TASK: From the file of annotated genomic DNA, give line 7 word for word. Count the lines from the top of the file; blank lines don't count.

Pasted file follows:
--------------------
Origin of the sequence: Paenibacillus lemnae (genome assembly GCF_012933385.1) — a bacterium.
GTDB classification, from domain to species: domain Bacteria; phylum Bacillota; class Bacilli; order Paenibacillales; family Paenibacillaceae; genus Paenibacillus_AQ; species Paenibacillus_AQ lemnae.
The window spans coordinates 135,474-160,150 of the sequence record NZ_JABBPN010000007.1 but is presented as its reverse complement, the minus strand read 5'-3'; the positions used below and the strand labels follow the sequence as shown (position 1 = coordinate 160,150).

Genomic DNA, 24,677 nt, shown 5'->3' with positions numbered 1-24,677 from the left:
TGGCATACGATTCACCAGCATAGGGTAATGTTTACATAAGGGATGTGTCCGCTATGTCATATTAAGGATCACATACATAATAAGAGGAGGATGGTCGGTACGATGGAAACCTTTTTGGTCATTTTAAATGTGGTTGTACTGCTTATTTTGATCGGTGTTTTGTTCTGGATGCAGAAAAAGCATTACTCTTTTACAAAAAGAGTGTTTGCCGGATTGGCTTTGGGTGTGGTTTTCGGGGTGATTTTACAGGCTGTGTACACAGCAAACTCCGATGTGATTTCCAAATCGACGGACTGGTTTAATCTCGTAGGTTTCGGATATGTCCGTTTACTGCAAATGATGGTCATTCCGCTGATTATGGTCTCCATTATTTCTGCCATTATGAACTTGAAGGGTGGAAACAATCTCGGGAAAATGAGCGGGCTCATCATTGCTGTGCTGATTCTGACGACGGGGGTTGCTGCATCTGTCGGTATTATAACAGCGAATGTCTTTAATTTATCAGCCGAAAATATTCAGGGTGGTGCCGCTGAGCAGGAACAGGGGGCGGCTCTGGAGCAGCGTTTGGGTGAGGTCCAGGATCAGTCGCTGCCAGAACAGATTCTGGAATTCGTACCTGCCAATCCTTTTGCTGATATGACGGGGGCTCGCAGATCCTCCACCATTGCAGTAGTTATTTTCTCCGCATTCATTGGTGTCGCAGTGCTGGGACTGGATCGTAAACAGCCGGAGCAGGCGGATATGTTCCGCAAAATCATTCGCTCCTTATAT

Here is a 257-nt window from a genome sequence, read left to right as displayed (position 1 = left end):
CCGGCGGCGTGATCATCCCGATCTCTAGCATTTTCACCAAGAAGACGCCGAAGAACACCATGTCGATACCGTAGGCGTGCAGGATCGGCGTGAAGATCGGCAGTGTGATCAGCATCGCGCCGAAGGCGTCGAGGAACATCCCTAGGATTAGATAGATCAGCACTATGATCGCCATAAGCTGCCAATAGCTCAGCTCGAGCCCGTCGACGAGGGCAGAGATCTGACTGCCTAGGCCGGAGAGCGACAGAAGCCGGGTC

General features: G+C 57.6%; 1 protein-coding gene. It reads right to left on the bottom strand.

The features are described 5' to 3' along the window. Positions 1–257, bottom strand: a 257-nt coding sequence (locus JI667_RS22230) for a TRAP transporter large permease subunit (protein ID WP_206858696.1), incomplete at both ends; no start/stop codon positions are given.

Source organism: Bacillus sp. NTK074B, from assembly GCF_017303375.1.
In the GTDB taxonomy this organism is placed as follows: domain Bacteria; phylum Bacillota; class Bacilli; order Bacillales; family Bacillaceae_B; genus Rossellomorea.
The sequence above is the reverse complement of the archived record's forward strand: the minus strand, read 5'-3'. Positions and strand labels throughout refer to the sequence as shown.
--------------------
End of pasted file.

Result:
CCGGCGGCGTGATCATCCCGATCTCTAGCATTTTCACCAAGAAGACGCCGAAGAACACCATGTCGATACCGTAGGCGTGCAGGATCGGCGTGAAGATCGGCAGTGTGATCAGCATCGCGCCGAAGGCGTCGAGGAACATCCCTAGGATTAGATAGATCAGCACTATGATCGCCATAAGCTGCCAATAGCTCAGCTCGAGCCCGTCGACGAGGGCAGAGATCTGACTGCCTAGGCCGGAGAGCGACAGAAGCCGGGTC